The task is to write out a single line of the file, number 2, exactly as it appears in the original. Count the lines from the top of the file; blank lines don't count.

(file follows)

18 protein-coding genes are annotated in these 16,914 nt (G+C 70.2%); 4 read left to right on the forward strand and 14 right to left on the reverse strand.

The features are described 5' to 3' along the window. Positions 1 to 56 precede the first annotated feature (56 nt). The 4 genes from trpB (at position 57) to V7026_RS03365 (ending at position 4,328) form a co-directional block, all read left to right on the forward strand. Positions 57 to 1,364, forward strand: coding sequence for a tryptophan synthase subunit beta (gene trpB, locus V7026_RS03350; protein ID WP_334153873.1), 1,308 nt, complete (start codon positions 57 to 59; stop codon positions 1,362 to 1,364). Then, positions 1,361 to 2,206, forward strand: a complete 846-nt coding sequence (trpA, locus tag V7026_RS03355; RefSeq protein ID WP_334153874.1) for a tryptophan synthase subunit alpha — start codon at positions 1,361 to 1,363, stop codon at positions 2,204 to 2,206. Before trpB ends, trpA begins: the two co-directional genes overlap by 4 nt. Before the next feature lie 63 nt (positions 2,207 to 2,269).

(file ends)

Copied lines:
The features are described 5' to 3' along the window. Positions 1 to 56 precede the first annotated feature (56 nt). The 4 genes from trpB (at position 57) to V7026_RS03365 (ending at position 4,328) form a co-directional block, all read left to right on the forward strand. Positions 57 to 1,364, forward strand: coding sequence for a tryptophan synthase subunit beta (gene trpB, locus V7026_RS03350; protein ID WP_334153873.1), 1,308 nt, complete (start codon positions 57 to 59; stop codon positions 1,362 to 1,364). Then, positions 1,361 to 2,206, forward strand: a complete 846-nt coding sequence (trpA, locus tag V7026_RS03355; RefSeq protein ID WP_334153874.1) for a tryptophan synthase subunit alpha — start codon at positions 1,361 to 1,363, stop codon at positions 2,204 to 2,206. Before trpB ends, trpA begins: the two co-directional genes overlap by 4 nt. Before the next feature lie 63 nt (positions 2,207 to 2,269).